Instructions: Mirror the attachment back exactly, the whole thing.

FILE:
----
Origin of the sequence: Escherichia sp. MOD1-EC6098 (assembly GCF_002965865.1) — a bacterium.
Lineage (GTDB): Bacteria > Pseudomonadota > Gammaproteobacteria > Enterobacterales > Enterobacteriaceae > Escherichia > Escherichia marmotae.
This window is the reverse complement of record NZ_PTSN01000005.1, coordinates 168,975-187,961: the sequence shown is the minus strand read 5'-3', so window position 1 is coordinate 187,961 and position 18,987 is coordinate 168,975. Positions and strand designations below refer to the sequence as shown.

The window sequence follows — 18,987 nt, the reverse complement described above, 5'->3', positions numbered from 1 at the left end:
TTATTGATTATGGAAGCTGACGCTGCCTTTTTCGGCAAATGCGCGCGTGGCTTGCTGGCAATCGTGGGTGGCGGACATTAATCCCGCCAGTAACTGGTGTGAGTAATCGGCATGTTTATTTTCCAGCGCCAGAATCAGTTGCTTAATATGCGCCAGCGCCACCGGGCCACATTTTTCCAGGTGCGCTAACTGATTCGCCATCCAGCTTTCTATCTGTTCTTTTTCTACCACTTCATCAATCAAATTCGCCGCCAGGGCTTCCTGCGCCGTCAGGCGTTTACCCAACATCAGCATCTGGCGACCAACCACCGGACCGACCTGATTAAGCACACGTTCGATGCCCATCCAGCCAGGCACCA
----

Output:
Origin of the sequence: Escherichia sp. MOD1-EC6098 (assembly GCF_002965865.1) — a bacterium.
Lineage (GTDB): Bacteria > Pseudomonadota > Gammaproteobacteria > Enterobacterales > Enterobacteriaceae > Escherichia > Escherichia marmotae.
This window is the reverse complement of record NZ_PTSN01000005.1, coordinates 168,975-187,961: the sequence shown is the minus strand read 5'-3', so window position 1 is coordinate 187,961 and position 18,987 is coordinate 168,975. Positions and strand designations below refer to the sequence as shown.

The window sequence follows — 18,987 nt, the reverse complement described above, 5'->3', positions numbered from 1 at the left end:
TTATTGATTATGGAAGCTGACGCTGCCTTTTTCGGCAAATGCGCGCGTGGCTTGCTGGCAATCGTGGGTGGCGGACATTAATCCCGCCAGTAACTGGTGTGAGTAATCGGCATGTTTATTTTCCAGCGCCAGAATCAGTTGCTTAATATGCGCCAGCGCCACCGGGCCACATTTTTCCAGGTGCGCTAACTGATTCGCCATCCAGCTTTCTATCTGTTCTTTTTCTACCACTTCATCAATCAAATTCGCCGCCAGGGCTTCCTGCGCCGTCAGGCGTTTACCCAACATCAGCATCTGGCGACCAACCACCGGACCGACCTGATTAAGCACACGTTCGATGCCCATCCAGCCAGGCACCA